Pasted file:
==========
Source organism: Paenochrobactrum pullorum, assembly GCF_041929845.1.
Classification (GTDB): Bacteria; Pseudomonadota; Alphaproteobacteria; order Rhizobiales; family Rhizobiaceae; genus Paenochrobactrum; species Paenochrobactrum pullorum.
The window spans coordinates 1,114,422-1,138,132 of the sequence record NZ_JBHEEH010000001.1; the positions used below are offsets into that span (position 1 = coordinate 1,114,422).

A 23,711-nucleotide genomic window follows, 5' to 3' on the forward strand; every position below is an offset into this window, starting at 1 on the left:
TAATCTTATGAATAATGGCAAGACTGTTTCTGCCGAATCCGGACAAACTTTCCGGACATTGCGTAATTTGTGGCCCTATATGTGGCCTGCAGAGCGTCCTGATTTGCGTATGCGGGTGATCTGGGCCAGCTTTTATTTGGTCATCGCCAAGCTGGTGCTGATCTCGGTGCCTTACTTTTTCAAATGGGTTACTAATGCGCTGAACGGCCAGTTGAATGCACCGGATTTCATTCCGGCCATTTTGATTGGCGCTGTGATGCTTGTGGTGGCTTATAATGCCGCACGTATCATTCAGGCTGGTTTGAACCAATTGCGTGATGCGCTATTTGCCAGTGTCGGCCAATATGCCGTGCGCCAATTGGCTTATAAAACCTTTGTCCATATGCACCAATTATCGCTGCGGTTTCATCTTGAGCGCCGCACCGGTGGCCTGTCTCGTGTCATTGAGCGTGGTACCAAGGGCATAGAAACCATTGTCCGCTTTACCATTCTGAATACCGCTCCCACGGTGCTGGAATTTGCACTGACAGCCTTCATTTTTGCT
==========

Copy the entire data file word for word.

Source organism: Paenochrobactrum pullorum, assembly GCF_041929845.1.
Classification (GTDB): Bacteria; Pseudomonadota; Alphaproteobacteria; order Rhizobiales; family Rhizobiaceae; genus Paenochrobactrum; species Paenochrobactrum pullorum.
The window spans coordinates 1,114,422-1,138,132 of the sequence record NZ_JBHEEH010000001.1; the positions used below are offsets into that span (position 1 = coordinate 1,114,422).

A 23,711-nucleotide genomic window follows, 5' to 3' on the forward strand; every position below is an offset into this window, starting at 1 on the left:
TAATCTTATGAATAATGGCAAGACTGTTTCTGCCGAATCCGGACAAACTTTCCGGACATTGCGTAATTTGTGGCCCTATATGTGGCCTGCAGAGCGTCCTGATTTGCGTATGCGGGTGATCTGGGCCAGCTTTTATTTGGTCATCGCCAAGCTGGTGCTGATCTCGGTGCCTTACTTTTTCAAATGGGTTACTAATGCGCTGAACGGCCAGTTGAATGCACCGGATTTCATTCCGGCCATTTTGATTGGCGCTGTGATGCTTGTGGTGGCTTATAATGCCGCACGTATCATTCAGGCTGGTTTGAACCAATTGCGTGATGCGCTATTTGCCAGTGTCGGCCAATATGCCGTGCGCCAATTGGCTTATAAAACCTTTGTCCATATGCACCAATTATCGCTGCGGTTTCATCTTGAGCGCCGCACCGGTGGCCTGTCTCGTGTCATTGAGCGTGGTACCAAGGGCATAGAAACCATTGTCCGCTTTACCATTCTGAATACCGCTCCCACGGTGCTGGAATTTGCACTGACAGCCTTCATTTTTGCT